As I got older and started to play football myself at a reasonable level, Dad would come and watch me play as well. I was club captain and a team captain for my University team, which was a difficult role as you had to pick the team from your peers and fellow students with no outside coach to help you choose whom to play. Obviously people would hate you if you dropped them or weren’t picking them to play and it made it difficult in the Student Union at times. Socially, being a team captain at University was quite a big role, and you left yourself wide open for criticism all the time. At the age of 19 and 20 that was really difficult. I would never have taken this role on had it not been for Dad’s influence on me as a football manager. Because I played for the University Football team and my art tutors could see my passion for the game, they said why don’t you paint about football? It was a green light and the first time anyone related to art in my life had taken football seriously enough as a subject matter to paint about. I finally found a subject matter that I loved and could passionately relate to and it’s taken me on a great adventure so far.
Being the official artist for Barnsley FC means everything to me and I will continue to cherish every moment of it. Football brings people together in celebration from all walks of life and cultures. I feel it’s becoming even more popular culturally worldwide and there seems to be a lot more films and documentaries about it. I think that’s a brilliant thing. If you ever get chance to watch the Stanley Matthews film or Fever Pitch, they show you why football is so important in terms of what it brings to people’s lives both directly and indirectly in my opinion.
I think it is also really inspiring and brilliant to see what Jordan Henderson has done with his initiative to help the NHS with the other Premier League captains. Like everyone else my work has been heavily affected by the Coronavirus. Financially it has been tough as I’m self-employed and rely a lot on my live painting and sales of work through exhibitions to bring in a living. Part of my role as a live painter is my commitment to help charities through the sales of my artwork, having raised close to £750,000 so far over the last decade. One of my favourite charities I work with is Marie Curie. I will always support them and continue to do so once we are back to normal. It was a terrific honour to be named an official artist for Team GB and to be heading out to Japan for the Olympics later this year, and I’m really glad that I will have the opportunity to go again next year and paint about the success of Team GB in Japan in 2021.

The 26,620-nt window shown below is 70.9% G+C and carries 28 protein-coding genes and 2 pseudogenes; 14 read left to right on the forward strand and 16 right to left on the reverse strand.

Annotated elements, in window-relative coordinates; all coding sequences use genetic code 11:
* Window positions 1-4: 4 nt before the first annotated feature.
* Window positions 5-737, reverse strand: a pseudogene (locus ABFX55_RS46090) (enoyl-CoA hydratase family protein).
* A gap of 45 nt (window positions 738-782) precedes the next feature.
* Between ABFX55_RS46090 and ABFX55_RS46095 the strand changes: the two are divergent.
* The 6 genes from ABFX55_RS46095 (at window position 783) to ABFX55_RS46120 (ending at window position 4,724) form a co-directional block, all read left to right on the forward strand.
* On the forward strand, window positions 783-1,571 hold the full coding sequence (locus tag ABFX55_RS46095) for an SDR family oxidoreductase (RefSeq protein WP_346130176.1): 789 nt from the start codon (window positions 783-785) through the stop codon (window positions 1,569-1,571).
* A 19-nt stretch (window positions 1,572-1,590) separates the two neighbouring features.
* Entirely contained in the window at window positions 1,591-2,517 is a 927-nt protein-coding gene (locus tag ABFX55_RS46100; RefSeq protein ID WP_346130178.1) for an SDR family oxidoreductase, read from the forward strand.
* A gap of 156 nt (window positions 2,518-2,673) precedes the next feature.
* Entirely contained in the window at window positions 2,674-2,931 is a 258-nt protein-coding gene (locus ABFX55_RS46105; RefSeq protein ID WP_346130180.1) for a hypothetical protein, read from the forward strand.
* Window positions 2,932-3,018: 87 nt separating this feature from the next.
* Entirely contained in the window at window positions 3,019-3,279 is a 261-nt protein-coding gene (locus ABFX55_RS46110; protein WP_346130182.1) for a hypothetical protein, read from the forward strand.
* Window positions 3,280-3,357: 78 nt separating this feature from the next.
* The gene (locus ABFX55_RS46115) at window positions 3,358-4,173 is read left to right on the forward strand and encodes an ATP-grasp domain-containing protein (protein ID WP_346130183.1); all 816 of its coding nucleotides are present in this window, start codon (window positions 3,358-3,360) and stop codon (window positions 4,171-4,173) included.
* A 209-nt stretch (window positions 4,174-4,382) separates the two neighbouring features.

In the meantime, the absolute priority is everyone’s health and safety and the NHS and all the key workers are doing a truly tremendous job of keeping us all safe, and fed. They are real, real heroes and if there is a way I can support the NHS through my artwork in the future then I will definitely look into it. Obviously, when lockdown is finally over, as I’m sure many Reds fans are doing as well, I’ll be really looking forward to getting back to Oakwell to see the boys in action. I really envy the Barnsley player that scores the first goal when we get back to Oakwell. It will be emotional for sure and what a celebration it will be. It’s a way of life, football, and I can’t wait to get back to it in its full entirety.
Keep safe and well,
To see more of Ben’s work.....